Next Laskaris complains that the court erred in granting the Commonwealth's motion in limine preventing him from cross-examining the airport security guard regarding the guard's homosexual involvement with a former employee of the Blue Max Restaurant. Defendant claims this information was relevant and material, theorizing that the former restaurant employee should have been considered a suspect in the instant case and that the guard's testimony implicating defendant was a cover for this third individual.
The trial court ruled that defense counsel could question the guard concerning his acquaintanceship with this third individual while avoiding any implication that they were sexually involved, stating that the sexual preferences of this witness had no bearing or materiality to the case (Transcript of 9/18/86, pp. 152-153). A trial judge has broad discretion with regard to the admission or exclusion
[ 385 Pa. Super. Page 353]
of evidence. Commonwealth v. Lumpkins, 324 Pa. Super. 8, 471 A.2d 96 (1984). Here defendant was allowed to question the security guard concerning his relationship with this third person, being cautioned only to avoid raising sexual implications. We do not find this ruling to be an abuse of the trial court's discretion. Even where it is relevant, the trial court may exclude evidence that might prejudice the jury. Lumpkins, supra. The lower court might reasonably conclude that the evidence in question would create prejudice against the witness in the jurors' minds. Its ruling avoided this possibility while affording defendant the opportunity to cross-examine the witness concerning his relationship with the third individual.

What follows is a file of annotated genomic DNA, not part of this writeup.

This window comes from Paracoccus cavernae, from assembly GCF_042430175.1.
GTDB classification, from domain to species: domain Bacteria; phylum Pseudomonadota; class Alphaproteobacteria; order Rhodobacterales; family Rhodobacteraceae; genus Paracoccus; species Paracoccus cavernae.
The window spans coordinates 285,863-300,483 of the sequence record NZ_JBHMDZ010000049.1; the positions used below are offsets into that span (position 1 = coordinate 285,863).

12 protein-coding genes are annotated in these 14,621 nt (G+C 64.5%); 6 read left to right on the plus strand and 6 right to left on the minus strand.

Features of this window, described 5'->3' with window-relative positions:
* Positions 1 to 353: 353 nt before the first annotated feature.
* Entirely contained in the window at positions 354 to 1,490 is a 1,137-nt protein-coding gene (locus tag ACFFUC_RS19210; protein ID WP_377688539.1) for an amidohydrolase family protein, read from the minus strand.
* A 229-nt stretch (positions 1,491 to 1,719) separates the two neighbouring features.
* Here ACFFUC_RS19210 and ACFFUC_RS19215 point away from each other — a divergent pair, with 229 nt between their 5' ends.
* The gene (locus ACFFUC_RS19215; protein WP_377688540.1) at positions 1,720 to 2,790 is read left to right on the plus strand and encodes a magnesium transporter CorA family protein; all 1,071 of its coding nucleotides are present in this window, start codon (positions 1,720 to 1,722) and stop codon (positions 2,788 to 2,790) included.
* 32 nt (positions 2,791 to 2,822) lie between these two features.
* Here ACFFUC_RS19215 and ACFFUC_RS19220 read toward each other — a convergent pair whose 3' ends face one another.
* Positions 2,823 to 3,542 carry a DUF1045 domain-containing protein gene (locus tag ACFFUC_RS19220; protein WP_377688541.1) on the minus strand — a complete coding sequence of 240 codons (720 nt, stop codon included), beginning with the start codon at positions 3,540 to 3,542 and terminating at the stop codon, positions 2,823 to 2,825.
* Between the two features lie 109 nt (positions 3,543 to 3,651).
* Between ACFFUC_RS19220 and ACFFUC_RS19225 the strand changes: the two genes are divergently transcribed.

The Commonwealth filed a second motion in limine concerning the testimony of the airport security guard. This motion sought to prevent defendant from introducing prior statements made by the witness in which he said that the Assistant District Attorney Frank Scutella, the prosecutor in the instant case, had questioned his credibility. Defendant contended that the jurors should be made aware that the prosecutor had previously made disparaging comments about the credibility of his own witness. The trial court granted the Commonwealth's motion in part by ruling that the defendant could introduce the prior statements, but that he could not identify prosecutor Scutella as the person who had made the disparaging remarks. Defendant challenges this ruling as being erroneous.